Voorheesville to residents: Village won't require sewer tie in

175 Voorheesville properties newly installed sewer system map

— From the village of Voorheesville
The plan: A very preliminary proposal to tie 175 Voorheesville properties into a newly installed sewer system would come with a price tag of $3.6 million. However, the village stresses that it is pursuing grants to defray the costs and that residents will be kept well-informed about the project’s progress.

VOORHEESVILLE — A dozen or more village residents came to the trustees’ monthly meeting, seeking clarification about a proposed sewer project that, they thought, could end up costing them tens-of-thousands of dollars. 

At issue was the feasibility study the village recently had the engineering firm C.T. Male perform, which estimated that it would cost $3.6 million to install a low-pressure sanitary-sewer system to service 175 properties across three areas of the village. 

Sewer projects are “notoriously expensive,” said Mayor Robert Conway at the Sept. 24 meeting, so the village is pursuing grant possibilities to offset — if not the total cost, which is probably unlikely — some of the project’s costs, so that the project would be brought in “to a more reasonable realm for the village residents.”

“As we got this report and we all talked about it, we said, ‘We can’t do this unless we get grant money,’” said Trustee Rich Straut. Straut recently told The Enterprise that a grant application had already been submitted to the state.

As part of both the Voorheesville’s 2015 Main Street Master Plan as well as its 2018 Comprehensive Plan, the village set as one of its major goals fostering economic development in the village, specifically through the revitalization of Main Street, and specifically by improving — rather, installing for the first timeinfrastructure that would assist in attracting new business to the recently-rezoned district while also helping to better facilitate the area’s existing shops. 

The village is concerned that the septic systems that currently service the area can restrict businesses from moving into the commercial district, Straut previously told The Enterprise.

Conway said that the project is still very preliminary and that, once it comes together a little bit more, and the village has more information, it will share that information with residents through public notices and hearings. 

“So, there’s time and there’s plenty of discussion going forward, before anything concrete would take place,” he said.

Nothing in the village has ever been done “under the cloak of darkness,” Conway said; the village has always been transparent and residents would never be notified after the fact that a deal was in place for a new sewer system, he said.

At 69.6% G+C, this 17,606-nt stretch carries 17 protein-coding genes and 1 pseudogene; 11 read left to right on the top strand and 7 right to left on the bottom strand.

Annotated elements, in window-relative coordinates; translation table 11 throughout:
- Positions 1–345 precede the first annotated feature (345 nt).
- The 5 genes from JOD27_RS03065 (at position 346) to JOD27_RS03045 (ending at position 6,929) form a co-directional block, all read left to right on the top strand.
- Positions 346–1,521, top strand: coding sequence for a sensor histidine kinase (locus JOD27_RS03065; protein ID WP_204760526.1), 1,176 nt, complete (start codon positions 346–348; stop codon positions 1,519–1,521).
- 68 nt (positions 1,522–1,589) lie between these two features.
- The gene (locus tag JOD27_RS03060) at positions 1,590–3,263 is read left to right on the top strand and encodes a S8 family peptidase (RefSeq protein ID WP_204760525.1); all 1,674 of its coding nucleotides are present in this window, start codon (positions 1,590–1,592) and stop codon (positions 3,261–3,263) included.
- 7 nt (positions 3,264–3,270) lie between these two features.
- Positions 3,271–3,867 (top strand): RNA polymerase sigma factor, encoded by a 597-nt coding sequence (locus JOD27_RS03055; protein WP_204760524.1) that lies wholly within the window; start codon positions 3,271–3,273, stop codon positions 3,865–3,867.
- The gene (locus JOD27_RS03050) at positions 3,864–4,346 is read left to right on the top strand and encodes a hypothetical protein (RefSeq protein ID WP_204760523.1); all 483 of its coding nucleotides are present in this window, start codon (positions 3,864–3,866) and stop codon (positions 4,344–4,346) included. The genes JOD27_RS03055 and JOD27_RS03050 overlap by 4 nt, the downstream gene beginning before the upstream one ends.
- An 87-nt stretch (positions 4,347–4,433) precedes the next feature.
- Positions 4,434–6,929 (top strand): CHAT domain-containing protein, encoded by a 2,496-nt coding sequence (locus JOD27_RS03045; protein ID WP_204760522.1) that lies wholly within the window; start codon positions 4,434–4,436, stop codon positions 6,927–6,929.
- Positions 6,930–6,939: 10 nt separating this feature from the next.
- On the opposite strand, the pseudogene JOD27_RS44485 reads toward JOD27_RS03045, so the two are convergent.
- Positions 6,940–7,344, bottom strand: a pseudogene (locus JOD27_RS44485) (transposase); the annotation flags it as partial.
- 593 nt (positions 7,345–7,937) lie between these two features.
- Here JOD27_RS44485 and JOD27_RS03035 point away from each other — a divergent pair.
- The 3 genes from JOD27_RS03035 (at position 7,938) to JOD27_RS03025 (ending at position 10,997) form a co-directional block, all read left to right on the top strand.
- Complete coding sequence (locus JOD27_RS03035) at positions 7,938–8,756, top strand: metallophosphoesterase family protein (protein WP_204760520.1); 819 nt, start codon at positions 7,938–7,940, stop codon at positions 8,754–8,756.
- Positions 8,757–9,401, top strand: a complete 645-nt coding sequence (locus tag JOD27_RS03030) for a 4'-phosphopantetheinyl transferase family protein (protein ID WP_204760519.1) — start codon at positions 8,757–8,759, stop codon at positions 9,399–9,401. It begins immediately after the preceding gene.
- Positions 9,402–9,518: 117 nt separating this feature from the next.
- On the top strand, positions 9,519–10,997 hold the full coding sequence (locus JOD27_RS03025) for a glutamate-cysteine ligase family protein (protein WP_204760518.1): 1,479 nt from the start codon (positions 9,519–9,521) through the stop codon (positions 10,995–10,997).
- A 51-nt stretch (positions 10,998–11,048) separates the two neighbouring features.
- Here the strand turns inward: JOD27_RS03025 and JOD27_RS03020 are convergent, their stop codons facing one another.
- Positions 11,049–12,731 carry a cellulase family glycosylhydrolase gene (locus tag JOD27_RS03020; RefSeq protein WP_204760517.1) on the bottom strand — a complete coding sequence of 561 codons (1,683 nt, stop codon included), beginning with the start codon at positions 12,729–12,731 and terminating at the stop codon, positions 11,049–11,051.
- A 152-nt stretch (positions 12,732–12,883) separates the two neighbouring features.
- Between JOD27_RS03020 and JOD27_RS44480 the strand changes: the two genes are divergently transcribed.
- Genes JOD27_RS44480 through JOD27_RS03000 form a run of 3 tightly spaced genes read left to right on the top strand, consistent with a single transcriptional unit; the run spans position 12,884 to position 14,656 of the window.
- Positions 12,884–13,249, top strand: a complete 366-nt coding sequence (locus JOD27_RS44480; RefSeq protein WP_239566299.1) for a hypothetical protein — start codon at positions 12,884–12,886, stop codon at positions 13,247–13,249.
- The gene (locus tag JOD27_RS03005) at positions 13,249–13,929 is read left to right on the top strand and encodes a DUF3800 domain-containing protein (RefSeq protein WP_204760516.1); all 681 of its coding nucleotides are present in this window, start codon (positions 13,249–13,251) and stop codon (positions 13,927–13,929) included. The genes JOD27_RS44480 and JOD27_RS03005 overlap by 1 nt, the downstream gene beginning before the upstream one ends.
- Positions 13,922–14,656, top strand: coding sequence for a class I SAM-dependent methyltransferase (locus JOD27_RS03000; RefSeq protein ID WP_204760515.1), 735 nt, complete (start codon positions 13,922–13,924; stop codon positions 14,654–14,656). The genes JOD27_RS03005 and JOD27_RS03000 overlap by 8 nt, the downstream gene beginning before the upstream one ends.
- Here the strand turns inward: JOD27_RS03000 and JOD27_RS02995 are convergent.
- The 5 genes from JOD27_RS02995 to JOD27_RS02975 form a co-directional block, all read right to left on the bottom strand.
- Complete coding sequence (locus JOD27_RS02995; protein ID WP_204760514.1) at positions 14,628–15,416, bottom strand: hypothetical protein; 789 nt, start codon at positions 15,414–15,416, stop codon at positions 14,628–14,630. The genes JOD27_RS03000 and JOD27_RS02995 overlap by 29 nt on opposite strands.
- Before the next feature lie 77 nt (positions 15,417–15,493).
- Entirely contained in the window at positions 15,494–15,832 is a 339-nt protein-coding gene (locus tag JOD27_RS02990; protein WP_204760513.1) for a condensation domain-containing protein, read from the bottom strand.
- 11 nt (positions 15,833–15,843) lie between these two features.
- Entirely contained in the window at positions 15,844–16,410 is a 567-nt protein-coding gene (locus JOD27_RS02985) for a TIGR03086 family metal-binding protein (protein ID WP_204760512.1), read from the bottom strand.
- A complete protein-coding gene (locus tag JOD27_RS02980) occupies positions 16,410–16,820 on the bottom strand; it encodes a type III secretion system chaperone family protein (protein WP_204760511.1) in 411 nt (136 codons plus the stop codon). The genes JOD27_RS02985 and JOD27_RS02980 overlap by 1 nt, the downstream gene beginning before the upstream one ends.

To pay back the $3.6 million, C.T. Male assumed that the village would float a 20-year bond for the entire cost of the project — no grants were assumed in the estimate. The study then estimated the cost to property owners in each of the project’s three phases:

— Phase one would include properties on South Main Street and Voorheesville Avenue and would cost $1 million — the annual property owner payment to the village would be about $695;

 — Phase two would be the properties on Pleasant Street and would cost $600,000 — the annual property owner payment to the village would be about $1,070; and

— Phase three would service parts of Drywall Lane, Voorheesville Avenue, Main, Grove, Pine, West, and Zelda streets, according to the feasibility study, and would cost $2 million — the annual property owner payment to the village would be about $1,609.

In addition to having to pay back the bond on the capital-project costs, individual property owners would also have to shell out another $7,000 for the purchase and installation of grinder pump and service lateral to hook on to the village’s sewer main — if they chose to do so. 

“At no point were we going to require people to tie into the system,” Conway said. When a sewer line was run down Maple Avenue, the village didn’t require homeowners to connect to the system, he noted.

Over the years, 60- to 70-percent of property owners have connected because, as septic systems fail, the mayor said, the cost of tying into the sewer line was deemed a less expensive option than installing a new septic system. 

However, Maple Avenue property owners who have yet to connect to the system are still responsible to help service the debt — a $100-per-year-fee — on the sewer main because it’s available for them to tie into.

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